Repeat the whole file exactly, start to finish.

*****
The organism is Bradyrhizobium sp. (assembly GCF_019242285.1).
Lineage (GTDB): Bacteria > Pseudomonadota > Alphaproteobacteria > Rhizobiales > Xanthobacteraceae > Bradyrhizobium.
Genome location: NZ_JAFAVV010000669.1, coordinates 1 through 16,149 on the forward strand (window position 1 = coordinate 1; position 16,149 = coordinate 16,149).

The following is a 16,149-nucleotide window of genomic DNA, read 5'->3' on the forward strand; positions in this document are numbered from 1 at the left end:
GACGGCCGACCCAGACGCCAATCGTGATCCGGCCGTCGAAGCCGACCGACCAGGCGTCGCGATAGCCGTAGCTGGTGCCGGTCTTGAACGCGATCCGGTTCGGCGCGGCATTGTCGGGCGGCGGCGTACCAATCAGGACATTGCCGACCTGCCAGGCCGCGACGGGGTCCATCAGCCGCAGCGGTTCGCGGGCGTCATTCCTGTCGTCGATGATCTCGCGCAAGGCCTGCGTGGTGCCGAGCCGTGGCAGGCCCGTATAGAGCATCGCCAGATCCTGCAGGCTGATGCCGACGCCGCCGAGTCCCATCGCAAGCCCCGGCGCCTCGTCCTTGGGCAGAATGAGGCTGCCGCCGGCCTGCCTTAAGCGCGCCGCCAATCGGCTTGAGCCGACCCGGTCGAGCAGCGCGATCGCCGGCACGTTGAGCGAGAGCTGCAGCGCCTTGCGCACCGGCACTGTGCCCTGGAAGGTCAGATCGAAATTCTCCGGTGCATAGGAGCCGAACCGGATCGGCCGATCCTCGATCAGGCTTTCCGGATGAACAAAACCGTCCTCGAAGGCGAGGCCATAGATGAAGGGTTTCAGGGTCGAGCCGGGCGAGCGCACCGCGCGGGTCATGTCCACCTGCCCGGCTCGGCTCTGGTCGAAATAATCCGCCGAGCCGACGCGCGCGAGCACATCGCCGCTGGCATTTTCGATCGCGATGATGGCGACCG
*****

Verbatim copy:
The organism is Bradyrhizobium sp. (assembly GCF_019242285.1).
Lineage (GTDB): Bacteria > Pseudomonadota > Alphaproteobacteria > Rhizobiales > Xanthobacteraceae > Bradyrhizobium.
Genome location: NZ_JAFAVV010000669.1, coordinates 1 through 16,149 on the forward strand (window position 1 = coordinate 1; position 16,149 = coordinate 16,149).

The following is a 16,149-nucleotide window of genomic DNA, read 5'->3' on the forward strand; positions in this document are numbered from 1 at the left end:
GACGGCCGACCCAGACGCCAATCGTGATCCGGCCGTCGAAGCCGACCGACCAGGCGTCGCGATAGCCGTAGCTGGTGCCGGTCTTGAACGCGATCCGGTTCGGCGCGGCATTGTCGGGCGGCGGCGTACCAATCAGGACATTGCCGACCTGCCAGGCCGCGACGGGGTCCATCAGCCGCAGCGGTTCGCGGGCGTCATTCCTGTCGTCGATGATCTCGCGCAAGGCCTGCGTGGTGCCGAGCCGTGGCAGGCCCGTATAGAGCATCGCCAGATCCTGCAGGCTGATGCCGACGCCGCCGAGTCCCATCGCAAGCCCCGGCGCCTCGTCCTTGGGCAGAATGAGGCTGCCGCCGGCCTGCCTTAAGCGCGCCGCCAATCGGCTTGAGCCGACCCGGTCGAGCAGCGCGATCGCCGGCACGTTGAGCGAGAGCTGCAGCGCCTTGCGCACCGGCACTGTGCCCTGGAAGGTCAGATCGAAATTCTCCGGTGCATAGGAGCCGAACCGGATCGGCCGATCCTCGATCAGGCTTTCCGGATGAACAAAACCGTCCTCGAAGGCGAGGCCATAGATGAAGGGTTTCAGGGTCGAGCCGGGCGAGCGCACCGCGCGGGTCATGTCCACCTGCCCGGCTCGGCTCTGGTCGAAATAATCCGCCGAGCCGACGCGCGCGAGCACATCGCCGCTGGCATTTTCGATCGCGATGATGGCGACCG